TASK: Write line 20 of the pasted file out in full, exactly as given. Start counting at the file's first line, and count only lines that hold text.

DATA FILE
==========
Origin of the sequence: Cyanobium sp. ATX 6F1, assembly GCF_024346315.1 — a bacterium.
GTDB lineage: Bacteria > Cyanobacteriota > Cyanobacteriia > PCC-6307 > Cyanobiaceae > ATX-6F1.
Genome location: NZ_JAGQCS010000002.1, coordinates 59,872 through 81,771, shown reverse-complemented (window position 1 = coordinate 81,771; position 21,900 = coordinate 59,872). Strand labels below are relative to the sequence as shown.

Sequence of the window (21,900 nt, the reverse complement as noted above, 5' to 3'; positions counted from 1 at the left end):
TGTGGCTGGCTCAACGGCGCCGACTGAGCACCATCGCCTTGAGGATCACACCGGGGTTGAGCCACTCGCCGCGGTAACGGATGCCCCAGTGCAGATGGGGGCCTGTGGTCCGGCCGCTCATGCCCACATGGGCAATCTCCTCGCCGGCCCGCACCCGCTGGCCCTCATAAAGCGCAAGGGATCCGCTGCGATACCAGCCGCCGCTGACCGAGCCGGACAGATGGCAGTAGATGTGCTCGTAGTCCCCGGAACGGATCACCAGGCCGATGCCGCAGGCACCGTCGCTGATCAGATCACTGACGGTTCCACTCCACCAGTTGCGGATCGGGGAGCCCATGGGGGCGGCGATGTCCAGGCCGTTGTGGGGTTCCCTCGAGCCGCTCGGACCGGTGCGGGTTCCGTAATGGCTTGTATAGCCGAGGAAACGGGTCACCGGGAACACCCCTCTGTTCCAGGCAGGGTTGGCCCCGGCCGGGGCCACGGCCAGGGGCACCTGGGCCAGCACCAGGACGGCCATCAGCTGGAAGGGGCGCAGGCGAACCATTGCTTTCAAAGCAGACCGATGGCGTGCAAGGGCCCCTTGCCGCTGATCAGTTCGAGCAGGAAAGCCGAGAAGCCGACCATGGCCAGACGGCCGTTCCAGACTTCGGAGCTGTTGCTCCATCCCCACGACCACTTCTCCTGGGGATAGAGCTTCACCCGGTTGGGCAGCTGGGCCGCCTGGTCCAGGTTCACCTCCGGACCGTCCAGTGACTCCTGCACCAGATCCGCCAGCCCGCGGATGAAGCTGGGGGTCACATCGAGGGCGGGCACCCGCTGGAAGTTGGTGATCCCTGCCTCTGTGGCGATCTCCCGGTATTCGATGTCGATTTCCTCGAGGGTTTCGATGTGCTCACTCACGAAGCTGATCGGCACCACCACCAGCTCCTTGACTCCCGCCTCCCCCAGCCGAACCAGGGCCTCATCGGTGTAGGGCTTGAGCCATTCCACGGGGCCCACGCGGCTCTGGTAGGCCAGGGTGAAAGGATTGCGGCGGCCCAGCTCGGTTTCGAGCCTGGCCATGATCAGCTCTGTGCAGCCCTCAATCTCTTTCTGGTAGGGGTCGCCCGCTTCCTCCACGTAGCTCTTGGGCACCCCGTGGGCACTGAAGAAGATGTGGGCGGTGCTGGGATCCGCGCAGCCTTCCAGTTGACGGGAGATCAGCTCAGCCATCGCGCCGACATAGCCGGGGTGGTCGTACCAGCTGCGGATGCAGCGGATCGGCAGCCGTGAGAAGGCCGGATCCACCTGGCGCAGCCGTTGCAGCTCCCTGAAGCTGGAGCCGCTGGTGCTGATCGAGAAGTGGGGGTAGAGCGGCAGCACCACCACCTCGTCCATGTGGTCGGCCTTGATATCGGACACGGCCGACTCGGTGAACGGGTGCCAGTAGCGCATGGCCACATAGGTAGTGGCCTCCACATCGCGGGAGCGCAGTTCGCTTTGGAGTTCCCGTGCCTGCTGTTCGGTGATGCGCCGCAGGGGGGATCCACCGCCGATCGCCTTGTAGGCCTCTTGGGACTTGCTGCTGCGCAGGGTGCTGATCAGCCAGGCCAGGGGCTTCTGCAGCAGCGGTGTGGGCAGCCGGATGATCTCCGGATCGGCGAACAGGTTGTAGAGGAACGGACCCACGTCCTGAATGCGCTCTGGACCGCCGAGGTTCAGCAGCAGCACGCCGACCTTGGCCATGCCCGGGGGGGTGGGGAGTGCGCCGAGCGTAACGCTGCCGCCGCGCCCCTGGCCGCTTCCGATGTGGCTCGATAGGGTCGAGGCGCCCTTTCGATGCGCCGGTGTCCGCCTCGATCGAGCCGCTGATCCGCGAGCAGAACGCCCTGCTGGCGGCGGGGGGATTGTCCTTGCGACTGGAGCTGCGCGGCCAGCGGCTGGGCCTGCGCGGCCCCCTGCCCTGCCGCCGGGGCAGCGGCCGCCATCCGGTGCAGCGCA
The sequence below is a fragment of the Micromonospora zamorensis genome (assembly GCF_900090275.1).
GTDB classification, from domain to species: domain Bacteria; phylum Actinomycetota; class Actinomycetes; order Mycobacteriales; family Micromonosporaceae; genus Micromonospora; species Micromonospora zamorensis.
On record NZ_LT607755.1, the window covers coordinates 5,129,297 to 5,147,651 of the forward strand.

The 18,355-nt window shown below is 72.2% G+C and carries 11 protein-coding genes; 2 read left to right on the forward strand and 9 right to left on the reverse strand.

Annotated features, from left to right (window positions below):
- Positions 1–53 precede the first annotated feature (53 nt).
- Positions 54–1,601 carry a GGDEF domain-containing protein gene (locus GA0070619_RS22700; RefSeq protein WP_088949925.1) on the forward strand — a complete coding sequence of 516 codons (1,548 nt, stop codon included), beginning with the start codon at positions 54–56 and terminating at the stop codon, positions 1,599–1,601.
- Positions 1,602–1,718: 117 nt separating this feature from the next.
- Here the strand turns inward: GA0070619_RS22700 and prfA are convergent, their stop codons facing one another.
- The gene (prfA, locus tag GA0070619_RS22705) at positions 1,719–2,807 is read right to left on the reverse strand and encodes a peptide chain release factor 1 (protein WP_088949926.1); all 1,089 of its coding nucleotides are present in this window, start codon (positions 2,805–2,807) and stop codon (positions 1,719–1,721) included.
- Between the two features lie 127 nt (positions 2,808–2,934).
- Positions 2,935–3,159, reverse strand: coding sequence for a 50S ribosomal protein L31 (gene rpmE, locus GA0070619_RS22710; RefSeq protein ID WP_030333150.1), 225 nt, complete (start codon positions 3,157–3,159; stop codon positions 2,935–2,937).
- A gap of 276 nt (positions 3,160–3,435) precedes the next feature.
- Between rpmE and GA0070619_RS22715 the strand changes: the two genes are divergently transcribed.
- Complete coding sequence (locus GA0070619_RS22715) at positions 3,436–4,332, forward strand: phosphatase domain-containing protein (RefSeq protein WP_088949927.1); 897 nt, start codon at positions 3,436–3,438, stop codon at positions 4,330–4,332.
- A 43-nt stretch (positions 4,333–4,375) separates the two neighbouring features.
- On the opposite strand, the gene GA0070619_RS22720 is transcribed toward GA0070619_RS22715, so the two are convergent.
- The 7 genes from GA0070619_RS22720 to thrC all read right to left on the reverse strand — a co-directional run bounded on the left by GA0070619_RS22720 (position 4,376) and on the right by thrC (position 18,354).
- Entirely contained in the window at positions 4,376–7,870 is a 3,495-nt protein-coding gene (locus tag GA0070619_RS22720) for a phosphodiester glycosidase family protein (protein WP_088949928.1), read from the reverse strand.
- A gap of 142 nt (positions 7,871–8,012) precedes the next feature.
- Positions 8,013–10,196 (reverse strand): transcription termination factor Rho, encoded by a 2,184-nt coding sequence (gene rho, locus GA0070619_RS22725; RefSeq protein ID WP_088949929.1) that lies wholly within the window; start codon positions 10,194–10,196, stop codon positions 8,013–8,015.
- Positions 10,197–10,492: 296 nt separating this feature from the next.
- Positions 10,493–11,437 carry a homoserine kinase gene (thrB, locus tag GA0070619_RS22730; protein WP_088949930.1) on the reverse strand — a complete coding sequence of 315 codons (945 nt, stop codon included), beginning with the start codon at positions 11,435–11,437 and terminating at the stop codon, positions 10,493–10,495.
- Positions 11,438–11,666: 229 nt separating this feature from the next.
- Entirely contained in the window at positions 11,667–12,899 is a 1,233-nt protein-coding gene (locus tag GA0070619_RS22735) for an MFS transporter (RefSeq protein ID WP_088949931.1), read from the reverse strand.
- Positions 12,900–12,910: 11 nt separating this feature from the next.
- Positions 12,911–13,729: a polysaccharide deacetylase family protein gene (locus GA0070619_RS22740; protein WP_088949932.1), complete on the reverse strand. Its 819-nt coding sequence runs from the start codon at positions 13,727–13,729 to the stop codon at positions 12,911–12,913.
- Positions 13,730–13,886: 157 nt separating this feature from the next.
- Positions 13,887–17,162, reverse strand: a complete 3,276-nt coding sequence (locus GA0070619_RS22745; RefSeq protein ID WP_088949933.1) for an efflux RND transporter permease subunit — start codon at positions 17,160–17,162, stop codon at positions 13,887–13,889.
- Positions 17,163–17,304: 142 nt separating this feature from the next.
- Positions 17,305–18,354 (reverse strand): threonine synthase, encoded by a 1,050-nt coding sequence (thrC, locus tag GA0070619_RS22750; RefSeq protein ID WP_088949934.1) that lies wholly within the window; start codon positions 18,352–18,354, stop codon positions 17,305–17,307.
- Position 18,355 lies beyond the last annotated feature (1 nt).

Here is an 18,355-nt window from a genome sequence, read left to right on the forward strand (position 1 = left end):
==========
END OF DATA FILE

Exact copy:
- Complete coding sequence (locus GA0070619_RS22715) at positions 3,436–4,332, forward strand: phosphatase domain-containing protein (RefSeq protein WP_088949927.1); 897 nt, start codon at positions 3,436–3,438, stop codon at positions 4,330–4,332.